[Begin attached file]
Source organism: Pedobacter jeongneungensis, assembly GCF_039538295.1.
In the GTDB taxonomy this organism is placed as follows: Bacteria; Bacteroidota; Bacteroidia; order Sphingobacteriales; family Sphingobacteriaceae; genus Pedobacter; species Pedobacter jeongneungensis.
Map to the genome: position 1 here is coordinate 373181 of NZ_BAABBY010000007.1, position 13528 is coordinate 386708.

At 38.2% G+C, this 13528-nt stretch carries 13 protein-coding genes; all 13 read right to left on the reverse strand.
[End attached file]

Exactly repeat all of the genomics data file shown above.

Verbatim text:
Source organism: Pedobacter jeongneungensis, assembly GCF_039538295.1.
In the GTDB taxonomy this organism is placed as follows: Bacteria; Bacteroidota; Bacteroidia; order Sphingobacteriales; family Sphingobacteriaceae; genus Pedobacter; species Pedobacter jeongneungensis.
Map to the genome: position 1 here is coordinate 373181 of NZ_BAABBY010000007.1, position 13528 is coordinate 386708.

At 38.2% G+C, this 13528-nt stretch carries 13 protein-coding genes; all 13 read right to left on the reverse strand.